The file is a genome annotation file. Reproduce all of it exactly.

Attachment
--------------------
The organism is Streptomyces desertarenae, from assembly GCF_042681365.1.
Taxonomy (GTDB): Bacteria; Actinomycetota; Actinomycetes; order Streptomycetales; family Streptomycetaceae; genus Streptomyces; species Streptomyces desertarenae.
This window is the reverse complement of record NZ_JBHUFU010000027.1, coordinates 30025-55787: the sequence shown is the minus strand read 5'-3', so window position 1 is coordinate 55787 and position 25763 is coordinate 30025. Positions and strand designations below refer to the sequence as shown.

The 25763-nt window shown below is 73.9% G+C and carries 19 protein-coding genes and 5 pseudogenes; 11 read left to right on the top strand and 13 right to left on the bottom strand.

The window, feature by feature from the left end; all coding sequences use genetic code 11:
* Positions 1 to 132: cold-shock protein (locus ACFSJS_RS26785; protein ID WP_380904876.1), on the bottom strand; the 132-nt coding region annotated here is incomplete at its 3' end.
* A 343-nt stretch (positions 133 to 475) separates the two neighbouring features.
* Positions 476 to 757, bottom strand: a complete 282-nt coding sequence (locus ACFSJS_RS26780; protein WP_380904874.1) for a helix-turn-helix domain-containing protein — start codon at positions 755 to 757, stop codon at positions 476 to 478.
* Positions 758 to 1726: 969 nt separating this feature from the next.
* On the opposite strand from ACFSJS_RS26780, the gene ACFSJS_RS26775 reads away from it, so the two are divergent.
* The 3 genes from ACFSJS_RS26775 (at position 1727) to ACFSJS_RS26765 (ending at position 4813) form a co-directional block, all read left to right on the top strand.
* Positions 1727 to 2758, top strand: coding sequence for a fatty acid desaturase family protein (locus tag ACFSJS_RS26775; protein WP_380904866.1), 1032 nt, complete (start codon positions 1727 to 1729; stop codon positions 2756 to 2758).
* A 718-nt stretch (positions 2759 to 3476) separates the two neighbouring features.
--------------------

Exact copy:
The organism is Streptomyces desertarenae, from assembly GCF_042681365.1.
Taxonomy (GTDB): Bacteria; Actinomycetota; Actinomycetes; order Streptomycetales; family Streptomycetaceae; genus Streptomyces; species Streptomyces desertarenae.
This window is the reverse complement of record NZ_JBHUFU010000027.1, coordinates 30025-55787: the sequence shown is the minus strand read 5'-3', so window position 1 is coordinate 55787 and position 25763 is coordinate 30025. Positions and strand designations below refer to the sequence as shown.

The 25763-nt window shown below is 73.9% G+C and carries 19 protein-coding genes and 5 pseudogenes; 11 read left to right on the top strand and 13 right to left on the bottom strand.

The window, feature by feature from the left end; all coding sequences use genetic code 11:
* Positions 1 to 132: cold-shock protein (locus ACFSJS_RS26785; protein ID WP_380904876.1), on the bottom strand; the 132-nt coding region annotated here is incomplete at its 3' end.
* A 343-nt stretch (positions 133 to 475) separates the two neighbouring features.
* Positions 476 to 757, bottom strand: a complete 282-nt coding sequence (locus ACFSJS_RS26780; protein WP_380904874.1) for a helix-turn-helix domain-containing protein — start codon at positions 755 to 757, stop codon at positions 476 to 478.
* Positions 758 to 1726: 969 nt separating this feature from the next.
* On the opposite strand from ACFSJS_RS26780, the gene ACFSJS_RS26775 reads away from it, so the two are divergent.
* The 3 genes from ACFSJS_RS26775 (at position 1727) to ACFSJS_RS26765 (ending at position 4813) form a co-directional block, all read left to right on the top strand.
* Positions 1727 to 2758, top strand: coding sequence for a fatty acid desaturase family protein (locus tag ACFSJS_RS26775; protein WP_380904866.1), 1032 nt, complete (start codon positions 1727 to 1729; stop codon positions 2756 to 2758).
* A 718-nt stretch (positions 2759 to 3476) separates the two neighbouring features.